April 25, 2019

Avoiding Learned Helplessness | Nursing Hacks # 13

As new learners, we require support. We lack experience and therefore, we need others to guide us towards the proper efforts necessary to be safe and successful in a particular position or task. A certification doesn't qualify an individual, nor does it quantify intelligence. An individual's hard work, dedication, and efforts are what qualifies them. Exams merely open doors, they are professional pillars. Training is the journey and the real determinate of expertise. I've worked with many people who had a long list of credentials, yer they couldn't perform some novice level tasks. Experience and education go hand and hand.

As a new learner, we have the foundations, but the practice is what we lack. Preceptors are there to guide us in filling in those gaps. In the first few weeks of training, you depend on your preceptor. You will have deficits in your knowledge base, and your preceptor will fill those voids. These voids occur when real-life doesn't quite match up to textbook knowledge. For example, you have a patient with acute on chronic congestive heart failure. As there are layers to this disease process, you might need assistance in creating the proper nursing diagnose and care plan. Complex management is where most voids will occur as a new learner and rightfully so. You've never been in these professional situations, and you want to make sure you are providing safe, efficient medical care.

As training progresses, something happens to some individuals. Instead of them investing in their learning journey and studying to fill more and more voids, they merely ask more and more questions for instant answers. This form of inactive learning is called passive education. Passive education occurs when someone sits back and expects to be taught without any input on their end. For example, sitting at a desk and listening to a lecture is a form of passive education. You sit and absorb all the information you can. You are not a participant. You are an observer. This is appropriate in college. It is not suitable for on-the-job training. When you are learning as a new nurse at the bedside, you need to be active in the learning process - going home and researching concepts and taking notes. Your goal as a learner is to consider newly discovered professional voids and work on them by investing in yourself (by studying or creating personalized resources). You should be working towards understanding complex processes, and not merely waiting for someone to prompt you to perform a command. This idle, educational-waiting is called learned helplessness.

Learned helplessness occurs when preceptors provide all the answers throughout the entire training process. The learners are never required to procure knowledge independently (from trusted resources) or find said resources. Therefore, these learners wait for answers. They see a problem and don't work toward resolving things or seeking help. They sit and wait for commands. Once these learners are on their own, they drown. Without explicit instructions, these learners fall apart because they have never had to function with minimal to no assistance. Throughout their learning process, they had maximum aid. And now, their brains are hardwired to wait for instructions. They are dependent on someone telling them what needs to be done and when. Once training has been completed, these learners can't make the conversion from dependent to independent processes. Why would they? It's never been needed before.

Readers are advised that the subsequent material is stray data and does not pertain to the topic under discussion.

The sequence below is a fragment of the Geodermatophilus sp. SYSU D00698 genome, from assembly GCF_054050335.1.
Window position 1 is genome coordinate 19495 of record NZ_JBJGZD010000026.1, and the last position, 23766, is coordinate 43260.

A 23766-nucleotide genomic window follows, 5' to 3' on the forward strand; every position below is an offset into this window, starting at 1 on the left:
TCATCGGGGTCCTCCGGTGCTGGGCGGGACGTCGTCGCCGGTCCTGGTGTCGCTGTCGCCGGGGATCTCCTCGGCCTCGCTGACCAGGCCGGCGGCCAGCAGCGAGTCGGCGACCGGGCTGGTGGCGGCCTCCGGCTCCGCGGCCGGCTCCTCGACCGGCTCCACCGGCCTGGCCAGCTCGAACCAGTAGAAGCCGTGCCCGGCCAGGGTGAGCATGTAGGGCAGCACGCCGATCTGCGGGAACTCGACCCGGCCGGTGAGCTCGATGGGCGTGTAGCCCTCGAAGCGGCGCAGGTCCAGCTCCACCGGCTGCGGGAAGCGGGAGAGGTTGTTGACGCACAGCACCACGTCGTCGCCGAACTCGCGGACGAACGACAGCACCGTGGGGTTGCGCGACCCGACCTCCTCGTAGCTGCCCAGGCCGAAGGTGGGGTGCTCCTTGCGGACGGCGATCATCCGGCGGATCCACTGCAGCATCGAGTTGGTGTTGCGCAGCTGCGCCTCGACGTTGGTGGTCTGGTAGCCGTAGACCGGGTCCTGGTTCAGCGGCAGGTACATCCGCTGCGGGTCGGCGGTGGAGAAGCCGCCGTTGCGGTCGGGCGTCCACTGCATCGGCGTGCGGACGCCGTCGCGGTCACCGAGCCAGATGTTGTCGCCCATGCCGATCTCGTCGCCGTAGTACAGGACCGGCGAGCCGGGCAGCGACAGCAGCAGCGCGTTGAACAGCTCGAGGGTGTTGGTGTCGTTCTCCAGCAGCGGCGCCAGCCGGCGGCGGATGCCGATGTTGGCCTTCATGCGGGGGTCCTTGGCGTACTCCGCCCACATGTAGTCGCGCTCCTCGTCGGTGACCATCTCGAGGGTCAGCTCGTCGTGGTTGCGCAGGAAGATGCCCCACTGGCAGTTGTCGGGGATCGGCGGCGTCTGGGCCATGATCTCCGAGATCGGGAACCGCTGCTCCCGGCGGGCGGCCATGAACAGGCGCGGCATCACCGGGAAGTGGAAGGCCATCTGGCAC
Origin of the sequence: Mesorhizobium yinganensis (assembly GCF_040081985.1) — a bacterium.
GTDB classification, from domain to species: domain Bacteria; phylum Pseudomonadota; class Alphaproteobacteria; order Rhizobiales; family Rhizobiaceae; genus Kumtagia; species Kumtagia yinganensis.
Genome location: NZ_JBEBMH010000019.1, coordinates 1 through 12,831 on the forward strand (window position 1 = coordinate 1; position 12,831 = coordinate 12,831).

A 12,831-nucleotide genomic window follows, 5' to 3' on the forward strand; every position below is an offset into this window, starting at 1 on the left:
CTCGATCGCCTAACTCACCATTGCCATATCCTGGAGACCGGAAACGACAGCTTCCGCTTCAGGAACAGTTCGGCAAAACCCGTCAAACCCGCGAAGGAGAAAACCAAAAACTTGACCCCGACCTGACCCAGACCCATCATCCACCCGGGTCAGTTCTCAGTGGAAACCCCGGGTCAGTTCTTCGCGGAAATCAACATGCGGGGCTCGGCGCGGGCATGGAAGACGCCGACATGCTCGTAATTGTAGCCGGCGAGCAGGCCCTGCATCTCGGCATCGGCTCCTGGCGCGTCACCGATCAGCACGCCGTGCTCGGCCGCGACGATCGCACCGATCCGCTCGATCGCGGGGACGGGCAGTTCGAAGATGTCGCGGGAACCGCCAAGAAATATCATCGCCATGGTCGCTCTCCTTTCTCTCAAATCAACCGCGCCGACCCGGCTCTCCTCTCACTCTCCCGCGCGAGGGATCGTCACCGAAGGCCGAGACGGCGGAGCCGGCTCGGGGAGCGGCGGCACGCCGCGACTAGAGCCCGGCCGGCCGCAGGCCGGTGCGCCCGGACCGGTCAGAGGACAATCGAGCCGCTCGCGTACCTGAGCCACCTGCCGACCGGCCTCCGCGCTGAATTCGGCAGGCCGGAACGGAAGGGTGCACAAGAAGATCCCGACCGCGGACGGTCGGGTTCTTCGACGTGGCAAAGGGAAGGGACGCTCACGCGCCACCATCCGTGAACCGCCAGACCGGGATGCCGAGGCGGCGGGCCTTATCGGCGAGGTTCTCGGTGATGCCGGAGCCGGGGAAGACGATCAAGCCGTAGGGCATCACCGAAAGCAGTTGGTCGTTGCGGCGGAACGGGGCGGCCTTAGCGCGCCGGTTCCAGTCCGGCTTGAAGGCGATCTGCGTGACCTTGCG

Don't fall into the trap of learned helplessness. When you get home from a long shift and your ears are smoking, still take the time to read up on topics that you had to ask about frequently during your clinical experience. The at-home education will allow you to expand your thought processes more than you imagined possible. I know, training can be intense. But if you want this, you're going to need to invest off-the-clock also. Studying and training at the bedside cannot occur concurrently. You have two to six patients. You will likely be too busy to sit down and read up to vasopressors and their possible adverse effects at work. Take charge of your education and don't simply allow the process to be passive. Don't simply wait for commands, you are not a robot. Present your preceptor with nursing recommendations, do the appropriate research, and be ready for all possible outcomes. Be the amazing nurse you are. Use the knowledge acquired in your nursing program and grow.

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